Literary stars shine at Brooklyn Book Festival 2016
Long Live Book-lyn
Long live Book-lyn, the borough of writers.
Literary stars shone brightly at this year’s Brooklyn Book Festival.
Saturday, Sept. 17 was Children’s Day. Writers and illustrators gave readings under tents and signed books for youngsters at MetroTech Commons in Downtown Brooklyn.
Sunday, Sept. 18 was the big day, with 300-plus authors appearing on more than a dozen stages at Brooklyn Borough Hall and Plaza plus numerous Brooklyn Heights venues.
The extravaganza presented by Brooklyn Book Festival Inc. and the Brooklyn Literary Council had heavy hitters in fiction and non-fiction on its roster, including Margaret Atwood, Salman Rushdie, Ralph Nader and Joyce Carol Oates. New voices with debut books were well-represented, too.
Jacqueline Woodson, author of more than two dozen books including “Brown Girl Dreaming,” her memoir, was awarded the festival’s Best of Brooklyn (BoBi) Award.
Vendors such as the London Review of Books and Greenlight Bookstore from Fort Greene set up shop under white tents.
This is New York City’s largest free literary event, proudly put together in B’klyn.
Bookend Events that were ancillary to the festival took place from Sept. 12 through 18.
Here’s a sampling from the smorgasbord of thought-provoking panel discussions and readings, which drew thousands of people.
‘Let Me Show You My World’
A Sunday, Sept. 18 Brooklyn Book Festival panel discussion “Let Me Show You My World” featured three authors who craft their stories using both words and pictures — Faith Erin Hicks, creator of “The Nameless City;” graphic novelist Laurent Linn, author of “Draw the Line;” and Ethan Young, creator of the comic novel “Bridget Lee.”
The reader can put himself or herself into a graphic novel more easily than in other mediums, Linn said.
“You can pore over every image at your own pace,” he said.
Linn spoke of giving young readers the tools to deal with their struggles.
“Whatever you’re mocked for, it’s actually a strength,” he said.
Linn also gave advice to the many aspiring writers who packed the audience. When writing and illustrating, “Everything in a book has to have a purpose,” he said.
He also spoke about the “unconscious influences” that go into creating.
“This book wrote me more than I wrote this book,” he said.
“Sci-fi is the one genre where you can throw the rules out,” Young said. For example, “When something happens so far in the future that no one even remembers it, it’s a clean slate.”
Young said that because he had to learn both English and Cantonese simultaneously, he found it easier to express himself through comics.
“With comics, you absorb and participate at your own pace,” he said.
He added, “Comics are my medium because I suck at other things.”
Hicks spoke about the need for “lots of background research” to give the story a foundation, and
explained her take on comics.
“Comics are the control-freak medium,” she said. “It’s the closest you can get to having a projector in your brain.”
She extolled publishing on the Internet because it’s “free and easy.”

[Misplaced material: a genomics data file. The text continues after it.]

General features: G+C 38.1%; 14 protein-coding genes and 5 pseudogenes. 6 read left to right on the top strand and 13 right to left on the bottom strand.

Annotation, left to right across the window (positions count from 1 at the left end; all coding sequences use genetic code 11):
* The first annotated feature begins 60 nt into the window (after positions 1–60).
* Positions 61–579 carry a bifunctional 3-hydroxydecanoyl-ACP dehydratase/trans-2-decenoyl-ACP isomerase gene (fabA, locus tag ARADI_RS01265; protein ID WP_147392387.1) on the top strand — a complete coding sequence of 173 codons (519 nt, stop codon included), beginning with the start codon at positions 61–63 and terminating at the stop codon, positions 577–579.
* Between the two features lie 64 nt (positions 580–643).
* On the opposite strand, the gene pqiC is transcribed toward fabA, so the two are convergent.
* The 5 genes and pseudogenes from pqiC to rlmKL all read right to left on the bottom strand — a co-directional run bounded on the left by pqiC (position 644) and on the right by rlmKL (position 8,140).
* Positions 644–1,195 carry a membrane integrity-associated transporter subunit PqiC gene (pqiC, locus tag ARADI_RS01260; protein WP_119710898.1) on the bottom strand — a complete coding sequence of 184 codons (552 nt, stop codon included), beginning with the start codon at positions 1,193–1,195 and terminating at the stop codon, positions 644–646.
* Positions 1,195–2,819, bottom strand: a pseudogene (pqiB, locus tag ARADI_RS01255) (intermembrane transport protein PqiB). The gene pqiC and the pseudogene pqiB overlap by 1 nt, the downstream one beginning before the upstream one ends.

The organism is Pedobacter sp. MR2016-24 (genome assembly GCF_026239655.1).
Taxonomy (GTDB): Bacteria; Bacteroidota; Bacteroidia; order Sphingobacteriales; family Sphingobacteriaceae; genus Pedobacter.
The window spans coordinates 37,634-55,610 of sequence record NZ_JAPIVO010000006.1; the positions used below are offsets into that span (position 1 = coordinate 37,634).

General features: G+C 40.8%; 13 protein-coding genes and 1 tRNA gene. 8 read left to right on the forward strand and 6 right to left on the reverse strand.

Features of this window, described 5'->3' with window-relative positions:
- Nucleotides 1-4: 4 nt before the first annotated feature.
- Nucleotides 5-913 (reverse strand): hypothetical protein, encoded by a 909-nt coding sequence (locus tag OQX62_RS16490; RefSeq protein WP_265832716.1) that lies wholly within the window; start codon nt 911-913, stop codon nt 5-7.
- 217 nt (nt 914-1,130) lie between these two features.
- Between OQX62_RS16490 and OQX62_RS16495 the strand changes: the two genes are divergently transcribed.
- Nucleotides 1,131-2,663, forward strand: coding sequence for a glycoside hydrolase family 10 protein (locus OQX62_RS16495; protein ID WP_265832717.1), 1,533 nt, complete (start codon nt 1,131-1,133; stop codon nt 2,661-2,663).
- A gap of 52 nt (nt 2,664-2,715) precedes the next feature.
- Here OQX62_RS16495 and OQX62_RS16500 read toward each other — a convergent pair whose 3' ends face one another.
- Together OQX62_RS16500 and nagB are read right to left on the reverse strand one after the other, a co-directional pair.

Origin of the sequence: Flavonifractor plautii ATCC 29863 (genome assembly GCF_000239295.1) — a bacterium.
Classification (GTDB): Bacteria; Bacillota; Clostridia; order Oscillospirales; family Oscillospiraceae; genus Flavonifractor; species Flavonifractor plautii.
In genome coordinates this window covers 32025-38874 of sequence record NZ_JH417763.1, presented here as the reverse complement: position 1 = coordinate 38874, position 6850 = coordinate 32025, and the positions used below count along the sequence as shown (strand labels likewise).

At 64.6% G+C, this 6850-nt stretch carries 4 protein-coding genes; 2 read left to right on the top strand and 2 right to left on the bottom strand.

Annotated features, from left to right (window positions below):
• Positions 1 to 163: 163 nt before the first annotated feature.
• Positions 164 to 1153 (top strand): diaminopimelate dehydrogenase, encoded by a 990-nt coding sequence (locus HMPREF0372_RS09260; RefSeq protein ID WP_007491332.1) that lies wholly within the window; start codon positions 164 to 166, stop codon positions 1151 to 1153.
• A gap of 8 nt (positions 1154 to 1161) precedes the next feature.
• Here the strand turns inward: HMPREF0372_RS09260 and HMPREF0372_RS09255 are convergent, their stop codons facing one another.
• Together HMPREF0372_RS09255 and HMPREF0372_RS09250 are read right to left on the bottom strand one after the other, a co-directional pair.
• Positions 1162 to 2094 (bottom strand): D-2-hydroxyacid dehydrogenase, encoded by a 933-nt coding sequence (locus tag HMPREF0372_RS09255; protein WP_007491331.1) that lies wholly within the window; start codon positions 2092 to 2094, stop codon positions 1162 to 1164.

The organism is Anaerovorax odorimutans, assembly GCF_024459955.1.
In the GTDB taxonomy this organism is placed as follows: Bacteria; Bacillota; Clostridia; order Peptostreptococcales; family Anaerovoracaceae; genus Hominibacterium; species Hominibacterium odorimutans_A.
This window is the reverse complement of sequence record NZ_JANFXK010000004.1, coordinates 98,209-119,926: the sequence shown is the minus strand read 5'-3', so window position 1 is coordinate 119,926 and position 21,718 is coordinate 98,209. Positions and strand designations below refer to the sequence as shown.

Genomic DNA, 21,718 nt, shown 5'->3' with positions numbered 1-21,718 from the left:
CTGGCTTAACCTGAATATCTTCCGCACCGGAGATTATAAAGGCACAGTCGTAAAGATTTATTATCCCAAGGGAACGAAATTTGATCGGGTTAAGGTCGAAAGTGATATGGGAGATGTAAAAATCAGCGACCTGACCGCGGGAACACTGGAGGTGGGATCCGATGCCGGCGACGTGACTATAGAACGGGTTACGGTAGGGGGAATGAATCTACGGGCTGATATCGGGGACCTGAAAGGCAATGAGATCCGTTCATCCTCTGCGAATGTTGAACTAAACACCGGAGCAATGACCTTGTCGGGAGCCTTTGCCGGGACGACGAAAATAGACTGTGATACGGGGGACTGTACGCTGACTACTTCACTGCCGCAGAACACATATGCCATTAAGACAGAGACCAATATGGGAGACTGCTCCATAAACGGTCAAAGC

Compared to web comics, “book comics are less free. The mediums are very different,” she said.
A full menu of Bookend events — readings, screenings and all manner of artistic performances — took place in bars, book shops and outdoor settings in the buildup to Sunday’s event.
Bestselling children’s author R.L. Stine (“Goosebumps”) held a reading for kids in Brooklyn Bridge Park; Ann Patchett read from her seventh novel “Commonwealth” at Greenlight Bookstore. The Bushwick Book Club presented music and performances inspired by Jonathan Lethem’s “Fortress of Solitude” in the Archway under the Manhattan Bridge; the Liars’ League NYC created a selection of short stories performed by actors, with musical accompaniment, at the 68 Jay Street Bar.
Somebody described Desiree Cooper’s short-story collection, “Know the Mother,” as “glum.”Cooper’s got an answer for that.
“Happy mothers are for Hallmark. There’s plenty of that around here,” she said during a Sunday, Sept. 18 Brooklyn Book Festival panel on the North Stage on Cadman Plaza East.
Cooper is a poet and fiction writer, and former lawyer, Pulitzer Prize-nominated journalist and Detroit community activist.
The stories in her book, which was published this past March, address “the issue of what happens when gender asserts itself when you least expect it,” she said.
“Women live a lot of dimensions of their lives in secret.”
Cooper read an excerpt from “Know the Mother” about a pregnant lawyer who has a miscarriage during a conference call at work and doesn’t say a word to anyone there about what has happened.
“We don’t talk about the super-vulnerability of women in their navigation of normal life in American society,” Cooper told the audience.
Later, she added, “I would love the stories just to be touch points for women to start talking to each other.”
Novelists Alexander Chee and Irina Reyn also took part in the panel discussion, titled “Unsung Heroines.”
Chee has something in common with the protagonist of his novel “The Queen of the Night,” 19th-Century opera star Lilliet Berne. She is a Falcon soprano — which means she has an extremely rare voice of exceptional quality, but it’s fragile and could fail her.